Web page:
How to choose solitaire rings for proposal?
I think it is the commonest question for all boys who are planning to raise a proposal.
There are universally agreed rules on buying diamonds. Follow them and you should avoid the pitfalls.
First, a geology lesson: diamonds are 99.95% pure crystallised carbon and can be extremely old - one to three billion years old, in fact. They are the hardest naturally occurring substance known and are formed beneath the Earth's surface when crystals of diamond occur in volcano feed-pipes. When volcanoes erode down, they release diamonds from their feed-pipes into layers of gravel which are later mined. However, due to the relative rarity of this natural process, diamond mines are found in just a handful of sites around the world. In rough form, diamonds are shipped to the world's cutting centres to be shaped and polished before being set as jewellery. It is the hardness, brilliance and sparkle that emerges during this process that transforms them into a girl's best friend.
The Five Cs
So now that you know why you are buying an engagement ring made with a diamond, you can familiarise yourself with the "Four Cs" - cut, colour, clarity and carat. All must be considered equally when comparing diamonds, but more than any other factor, according to Tiffany and Co, it is how the diamond is cut that will determine its defining characteristic.
Cut: As the only characteristic of a diamond not influenced by nature, the cut is open to mistakes and bad practices. Cut a diamond incorrectly and the defining sparkle will be compromised. It is how the 57 or 58 facets (the tiny planes cut on the diamond's surface) are angled and sized that dictate how light reflects and exits the diamond, an effect known as its "fire". Make the cuts too deep or too shallow and the diamond will be less brilliant.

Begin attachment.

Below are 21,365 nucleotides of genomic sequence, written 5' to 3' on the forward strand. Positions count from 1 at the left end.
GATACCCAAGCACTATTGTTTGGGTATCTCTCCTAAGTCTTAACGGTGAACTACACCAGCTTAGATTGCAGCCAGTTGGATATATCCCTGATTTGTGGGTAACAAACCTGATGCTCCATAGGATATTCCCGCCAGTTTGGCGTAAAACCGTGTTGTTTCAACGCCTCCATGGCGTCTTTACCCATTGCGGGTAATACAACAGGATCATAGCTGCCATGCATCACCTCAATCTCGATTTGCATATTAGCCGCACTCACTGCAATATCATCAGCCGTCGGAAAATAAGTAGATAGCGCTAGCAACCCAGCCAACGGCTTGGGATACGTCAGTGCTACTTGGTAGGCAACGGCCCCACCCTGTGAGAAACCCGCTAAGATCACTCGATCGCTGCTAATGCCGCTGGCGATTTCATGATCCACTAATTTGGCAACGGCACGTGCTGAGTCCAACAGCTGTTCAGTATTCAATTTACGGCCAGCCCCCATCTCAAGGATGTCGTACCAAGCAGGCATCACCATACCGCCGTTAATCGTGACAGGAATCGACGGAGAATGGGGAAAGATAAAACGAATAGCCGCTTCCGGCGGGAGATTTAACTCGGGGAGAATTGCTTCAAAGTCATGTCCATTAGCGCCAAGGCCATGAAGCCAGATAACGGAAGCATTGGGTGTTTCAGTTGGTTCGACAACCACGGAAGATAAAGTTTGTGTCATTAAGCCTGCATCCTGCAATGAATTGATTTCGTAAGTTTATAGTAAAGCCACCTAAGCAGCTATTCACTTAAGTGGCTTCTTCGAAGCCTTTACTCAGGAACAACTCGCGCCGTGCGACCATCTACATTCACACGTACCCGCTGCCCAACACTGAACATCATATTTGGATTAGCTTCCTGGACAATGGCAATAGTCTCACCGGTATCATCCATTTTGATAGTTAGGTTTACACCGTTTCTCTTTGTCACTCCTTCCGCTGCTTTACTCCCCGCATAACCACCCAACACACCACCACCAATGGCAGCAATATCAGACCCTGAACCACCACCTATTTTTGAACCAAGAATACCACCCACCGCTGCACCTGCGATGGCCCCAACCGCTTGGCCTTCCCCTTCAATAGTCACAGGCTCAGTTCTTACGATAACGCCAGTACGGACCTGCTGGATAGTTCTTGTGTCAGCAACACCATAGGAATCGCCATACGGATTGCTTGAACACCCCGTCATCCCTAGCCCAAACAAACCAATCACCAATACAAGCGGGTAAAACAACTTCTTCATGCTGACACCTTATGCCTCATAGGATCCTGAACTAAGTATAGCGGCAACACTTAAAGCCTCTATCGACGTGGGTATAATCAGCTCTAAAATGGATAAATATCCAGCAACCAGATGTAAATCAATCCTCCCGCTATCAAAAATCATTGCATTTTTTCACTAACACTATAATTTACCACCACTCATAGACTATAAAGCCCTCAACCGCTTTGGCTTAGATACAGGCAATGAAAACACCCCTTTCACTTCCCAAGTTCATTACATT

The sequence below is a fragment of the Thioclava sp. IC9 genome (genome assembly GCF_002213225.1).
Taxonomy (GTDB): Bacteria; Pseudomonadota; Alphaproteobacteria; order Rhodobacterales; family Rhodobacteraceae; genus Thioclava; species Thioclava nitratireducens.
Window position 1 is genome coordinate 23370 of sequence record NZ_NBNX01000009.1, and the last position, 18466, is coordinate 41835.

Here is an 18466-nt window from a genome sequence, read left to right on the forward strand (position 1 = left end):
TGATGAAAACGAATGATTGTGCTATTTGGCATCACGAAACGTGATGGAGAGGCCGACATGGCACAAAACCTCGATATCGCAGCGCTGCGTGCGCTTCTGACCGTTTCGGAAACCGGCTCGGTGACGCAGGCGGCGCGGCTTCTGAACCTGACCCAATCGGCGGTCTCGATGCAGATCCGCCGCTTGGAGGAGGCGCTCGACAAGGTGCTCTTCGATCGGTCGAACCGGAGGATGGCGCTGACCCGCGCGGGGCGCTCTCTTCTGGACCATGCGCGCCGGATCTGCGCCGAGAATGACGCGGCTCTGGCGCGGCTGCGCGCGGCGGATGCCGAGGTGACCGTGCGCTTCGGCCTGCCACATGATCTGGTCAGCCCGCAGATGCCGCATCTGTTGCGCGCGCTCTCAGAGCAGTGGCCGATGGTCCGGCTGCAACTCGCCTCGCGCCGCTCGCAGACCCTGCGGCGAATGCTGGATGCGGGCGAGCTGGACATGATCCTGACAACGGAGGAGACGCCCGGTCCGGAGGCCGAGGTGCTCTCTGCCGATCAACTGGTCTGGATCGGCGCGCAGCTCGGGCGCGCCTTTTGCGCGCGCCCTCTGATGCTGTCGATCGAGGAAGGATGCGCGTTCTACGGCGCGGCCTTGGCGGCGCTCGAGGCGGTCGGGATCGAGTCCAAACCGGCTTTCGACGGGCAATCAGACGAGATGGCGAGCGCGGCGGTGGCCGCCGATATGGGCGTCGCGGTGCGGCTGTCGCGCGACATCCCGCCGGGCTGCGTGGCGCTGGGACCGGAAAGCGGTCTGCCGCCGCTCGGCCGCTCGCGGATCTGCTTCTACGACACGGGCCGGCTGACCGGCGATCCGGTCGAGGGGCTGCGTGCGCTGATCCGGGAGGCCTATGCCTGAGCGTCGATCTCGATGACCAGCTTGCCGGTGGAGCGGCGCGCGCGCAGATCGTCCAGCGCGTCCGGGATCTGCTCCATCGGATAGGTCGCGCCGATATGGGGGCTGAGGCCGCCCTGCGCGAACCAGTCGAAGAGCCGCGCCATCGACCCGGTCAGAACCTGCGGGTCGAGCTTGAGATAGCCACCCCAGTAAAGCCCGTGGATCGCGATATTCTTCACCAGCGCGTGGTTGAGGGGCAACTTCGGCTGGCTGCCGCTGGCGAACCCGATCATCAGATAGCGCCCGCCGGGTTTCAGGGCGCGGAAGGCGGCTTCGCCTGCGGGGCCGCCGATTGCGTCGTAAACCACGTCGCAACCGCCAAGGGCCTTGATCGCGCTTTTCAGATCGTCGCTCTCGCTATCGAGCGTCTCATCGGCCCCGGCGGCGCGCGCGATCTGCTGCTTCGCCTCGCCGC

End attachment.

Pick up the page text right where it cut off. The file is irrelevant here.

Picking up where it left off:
The cut will also determine the shape of the diamond. The most common shape is the round cut, but others include the emerald, the pear, the marquise, the princess, the oval and the heart shape. Ask to see all of these shapes, if only in a picture, to make sure you have covered all your options.
Colour: The most valuable and rare colour is white, that is to say, colourless. Jewellers grade absolutely colourless diamonds with a "D". The scale moves up to "Z" (don't ask what happened to A, B and C) and, between these two extremes, diamonds will display subtle coloured tones. Diamonds with a very strong and distinct colour are extremely rare and are called fancies.
Clarity: Many people get unnecessarily hung up over the clarity of a diamond. Look into most diamonds with a jeweller's loupe (magnifying eyeglass) and you will see small "inclusions", also known as "nature's fingerprints". They look like small clouds or feathers but are usually invisible to the naked eye. Inclusions can affect the diamond's fire, but they also make your diamond unique and shouldn't always be seen as a fault. Why worry too much about something you can't see, anyway? As long as the stone is graded SI1 (Slightly Included 1) or better (best and most expensive is IF, or Internally Flawless; worst is I3, or Imperfect 3), you should be all right.
Carat: The weight, and thus the size, of a diamond is measured by carat. A carat is equal to 0.2gm, or 200mgm. A carat is divided into 100 smaller units called points. For example, three-quarters of a carat is 75 points. The average size of most engagement-ring diamonds is somewhere between one carat and half a carat. Do not confuse carats with karats, the unit of purity for gold.<div alig